Friday, Oct 01 2010
The Rally to Restore Honor was followed by the Rally to Restore Sanity. And now I am pleased to announce what you have all been waiting for, the Bob Scott Rally to Restore to Brevity. "I will defend your right to say whatever you want as long as you keep it short and then shut up." Next year, I am planning the Rally to Restore Rallies, for those who cannot get enough.
I had thought about a Rally to Restore Decency, but figured attendance would be light. Then I planned the Rally to Continue Indecency in which all sorts of drunken rowdiness would be featured, but backed off after getting a warning letter about competing with the National Football League. ... I'm already in the holiday mood. I'm anxiously awaiting the heartwarming episode of "Criminal Minds" being planned for the Christmas season entitled, "Who's Killing Santa's Elves?" in which actor Billy Bob Thornton further develops his role as a REALLY, bad, Santa. That's after the Thanksgiving Special, "You're a Dead Man, Charlie Brown," in which Lucy attacks the long-suffering Comic-book character with an ax. And coming to market for Halloween is an update to the "Legend of Sleepy Hollow," which is being updated for adults so that instead of a being pursued by the Headless Horseman, Ichabod Crane has to deal with the Topless and Bottomless Horseman. ... I failed as a reporter in not mentioning earlier this summer's "World Testicle Cooking Championship" in the mountain town of Ozem, Serbia. To describe some of the coverage, "teams of chefs cook up bull, boar, camel, ostrich and even kangaroo testicles." You get the feeling there's not much going on in Serbia? There's a plan for a new chain that features the food served flambé, called "Great Balls of Fire."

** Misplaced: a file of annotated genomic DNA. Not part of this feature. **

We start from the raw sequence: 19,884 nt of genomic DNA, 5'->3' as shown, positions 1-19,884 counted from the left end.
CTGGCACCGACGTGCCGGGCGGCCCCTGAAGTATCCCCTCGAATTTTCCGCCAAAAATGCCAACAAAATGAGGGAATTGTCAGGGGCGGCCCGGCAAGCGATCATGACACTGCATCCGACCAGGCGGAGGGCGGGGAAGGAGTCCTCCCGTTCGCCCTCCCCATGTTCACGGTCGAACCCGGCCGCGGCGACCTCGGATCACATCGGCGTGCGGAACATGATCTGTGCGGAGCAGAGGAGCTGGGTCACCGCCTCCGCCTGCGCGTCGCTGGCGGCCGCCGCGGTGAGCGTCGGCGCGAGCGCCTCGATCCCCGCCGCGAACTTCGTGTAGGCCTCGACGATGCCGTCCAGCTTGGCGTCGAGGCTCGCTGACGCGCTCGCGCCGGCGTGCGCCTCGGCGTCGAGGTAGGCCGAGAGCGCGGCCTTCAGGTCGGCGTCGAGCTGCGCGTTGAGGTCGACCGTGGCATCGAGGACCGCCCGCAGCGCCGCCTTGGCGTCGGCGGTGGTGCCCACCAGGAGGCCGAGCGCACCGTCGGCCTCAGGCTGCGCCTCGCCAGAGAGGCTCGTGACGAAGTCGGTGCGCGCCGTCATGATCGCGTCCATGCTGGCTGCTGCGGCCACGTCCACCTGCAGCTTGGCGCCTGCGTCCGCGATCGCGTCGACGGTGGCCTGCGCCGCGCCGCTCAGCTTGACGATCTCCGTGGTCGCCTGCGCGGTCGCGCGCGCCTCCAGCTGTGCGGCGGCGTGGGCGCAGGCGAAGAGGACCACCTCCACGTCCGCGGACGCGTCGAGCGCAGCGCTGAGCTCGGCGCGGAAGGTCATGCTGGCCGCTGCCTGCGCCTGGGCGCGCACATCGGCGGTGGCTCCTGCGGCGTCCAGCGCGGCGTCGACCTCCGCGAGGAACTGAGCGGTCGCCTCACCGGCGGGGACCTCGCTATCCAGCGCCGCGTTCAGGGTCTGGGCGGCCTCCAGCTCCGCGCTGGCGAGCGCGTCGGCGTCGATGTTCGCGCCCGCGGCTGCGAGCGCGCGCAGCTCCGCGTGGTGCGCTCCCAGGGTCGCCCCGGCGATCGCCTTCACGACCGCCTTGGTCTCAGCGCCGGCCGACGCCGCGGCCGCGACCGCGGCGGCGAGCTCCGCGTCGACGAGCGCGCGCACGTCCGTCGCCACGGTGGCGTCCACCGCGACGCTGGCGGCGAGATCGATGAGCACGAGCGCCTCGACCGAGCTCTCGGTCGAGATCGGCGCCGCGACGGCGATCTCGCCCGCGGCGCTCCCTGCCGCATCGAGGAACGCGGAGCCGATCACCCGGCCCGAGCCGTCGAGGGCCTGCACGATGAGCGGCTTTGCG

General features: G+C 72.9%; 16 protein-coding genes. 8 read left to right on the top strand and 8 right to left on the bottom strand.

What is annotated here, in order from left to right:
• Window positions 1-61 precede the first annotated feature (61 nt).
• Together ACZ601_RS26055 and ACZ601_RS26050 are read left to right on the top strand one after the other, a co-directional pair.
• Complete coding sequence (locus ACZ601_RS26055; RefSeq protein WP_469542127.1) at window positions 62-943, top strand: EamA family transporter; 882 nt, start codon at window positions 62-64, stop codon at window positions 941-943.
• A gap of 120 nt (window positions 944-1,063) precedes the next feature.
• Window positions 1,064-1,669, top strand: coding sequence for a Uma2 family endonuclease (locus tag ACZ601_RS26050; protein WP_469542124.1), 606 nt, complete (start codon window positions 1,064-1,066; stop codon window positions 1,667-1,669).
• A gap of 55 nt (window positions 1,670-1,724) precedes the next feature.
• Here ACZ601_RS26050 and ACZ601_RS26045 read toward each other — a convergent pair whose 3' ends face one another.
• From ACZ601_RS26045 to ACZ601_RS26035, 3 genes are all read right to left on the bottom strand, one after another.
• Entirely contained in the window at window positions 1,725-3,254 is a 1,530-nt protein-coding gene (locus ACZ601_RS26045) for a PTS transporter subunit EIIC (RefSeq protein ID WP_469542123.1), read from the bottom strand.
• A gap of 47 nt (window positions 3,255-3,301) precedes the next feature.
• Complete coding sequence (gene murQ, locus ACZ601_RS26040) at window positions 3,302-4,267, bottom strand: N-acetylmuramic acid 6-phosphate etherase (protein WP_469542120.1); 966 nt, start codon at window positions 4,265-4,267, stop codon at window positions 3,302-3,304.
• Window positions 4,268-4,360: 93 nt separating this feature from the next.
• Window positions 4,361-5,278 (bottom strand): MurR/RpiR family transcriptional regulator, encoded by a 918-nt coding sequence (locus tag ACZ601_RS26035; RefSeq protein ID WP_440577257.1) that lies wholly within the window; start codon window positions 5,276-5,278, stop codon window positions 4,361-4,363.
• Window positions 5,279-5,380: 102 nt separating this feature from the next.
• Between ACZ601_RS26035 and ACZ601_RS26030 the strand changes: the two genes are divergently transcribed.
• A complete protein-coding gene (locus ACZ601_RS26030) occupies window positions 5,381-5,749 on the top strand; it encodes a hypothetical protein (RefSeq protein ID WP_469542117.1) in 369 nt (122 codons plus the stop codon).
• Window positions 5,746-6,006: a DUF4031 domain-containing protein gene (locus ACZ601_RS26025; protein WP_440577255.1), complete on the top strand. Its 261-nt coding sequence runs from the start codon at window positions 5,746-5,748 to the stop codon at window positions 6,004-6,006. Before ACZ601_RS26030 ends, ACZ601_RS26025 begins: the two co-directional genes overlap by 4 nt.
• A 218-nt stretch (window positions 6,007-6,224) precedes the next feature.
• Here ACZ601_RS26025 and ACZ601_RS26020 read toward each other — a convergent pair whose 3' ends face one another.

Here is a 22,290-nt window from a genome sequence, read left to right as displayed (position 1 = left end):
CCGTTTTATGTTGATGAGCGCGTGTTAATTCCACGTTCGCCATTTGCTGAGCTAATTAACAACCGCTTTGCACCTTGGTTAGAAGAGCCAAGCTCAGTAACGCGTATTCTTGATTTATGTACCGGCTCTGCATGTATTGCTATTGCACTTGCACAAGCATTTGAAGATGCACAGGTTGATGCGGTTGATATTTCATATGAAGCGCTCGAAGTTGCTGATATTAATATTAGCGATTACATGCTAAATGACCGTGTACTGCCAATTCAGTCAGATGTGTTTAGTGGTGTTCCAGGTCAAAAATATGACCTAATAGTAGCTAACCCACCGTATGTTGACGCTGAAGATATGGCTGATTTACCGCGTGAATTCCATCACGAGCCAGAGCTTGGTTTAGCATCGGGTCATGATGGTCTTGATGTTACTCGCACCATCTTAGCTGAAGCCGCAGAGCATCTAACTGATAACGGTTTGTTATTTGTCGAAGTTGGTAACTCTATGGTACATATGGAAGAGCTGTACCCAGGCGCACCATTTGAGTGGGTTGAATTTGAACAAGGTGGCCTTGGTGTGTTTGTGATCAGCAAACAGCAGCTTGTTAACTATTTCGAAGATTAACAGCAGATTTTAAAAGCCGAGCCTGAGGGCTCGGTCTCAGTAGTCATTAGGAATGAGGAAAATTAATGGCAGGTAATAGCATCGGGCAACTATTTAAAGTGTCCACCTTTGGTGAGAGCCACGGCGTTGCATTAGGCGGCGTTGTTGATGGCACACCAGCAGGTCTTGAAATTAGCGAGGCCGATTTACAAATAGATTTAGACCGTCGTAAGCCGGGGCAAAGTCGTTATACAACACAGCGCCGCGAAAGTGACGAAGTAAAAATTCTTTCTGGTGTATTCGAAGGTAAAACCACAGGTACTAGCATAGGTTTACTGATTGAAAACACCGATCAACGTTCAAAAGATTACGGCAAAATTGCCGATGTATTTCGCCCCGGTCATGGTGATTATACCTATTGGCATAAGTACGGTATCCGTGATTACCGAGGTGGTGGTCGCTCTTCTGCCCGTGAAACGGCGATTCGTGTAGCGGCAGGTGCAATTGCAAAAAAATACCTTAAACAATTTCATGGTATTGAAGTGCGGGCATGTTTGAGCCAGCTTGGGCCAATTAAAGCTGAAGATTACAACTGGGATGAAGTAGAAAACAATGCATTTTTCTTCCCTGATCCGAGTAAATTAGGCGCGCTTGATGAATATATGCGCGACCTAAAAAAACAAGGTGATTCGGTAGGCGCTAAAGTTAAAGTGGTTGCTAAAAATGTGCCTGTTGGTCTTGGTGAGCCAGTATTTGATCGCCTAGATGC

Last modified on Sunday, 16 June 2013
Bob Scott has been informing and entertaining the mid-market financial software community with his email newsletters for 10 years. And he has been covering this market through print publications for 18 years, first as technology editor of Accounting Today and then as the Editor of Accounting Technology from 1997 through 2009. He has covered the traditional tax and accounting profession during the same time and continues to address that as executive editor of the Progressive Accountant.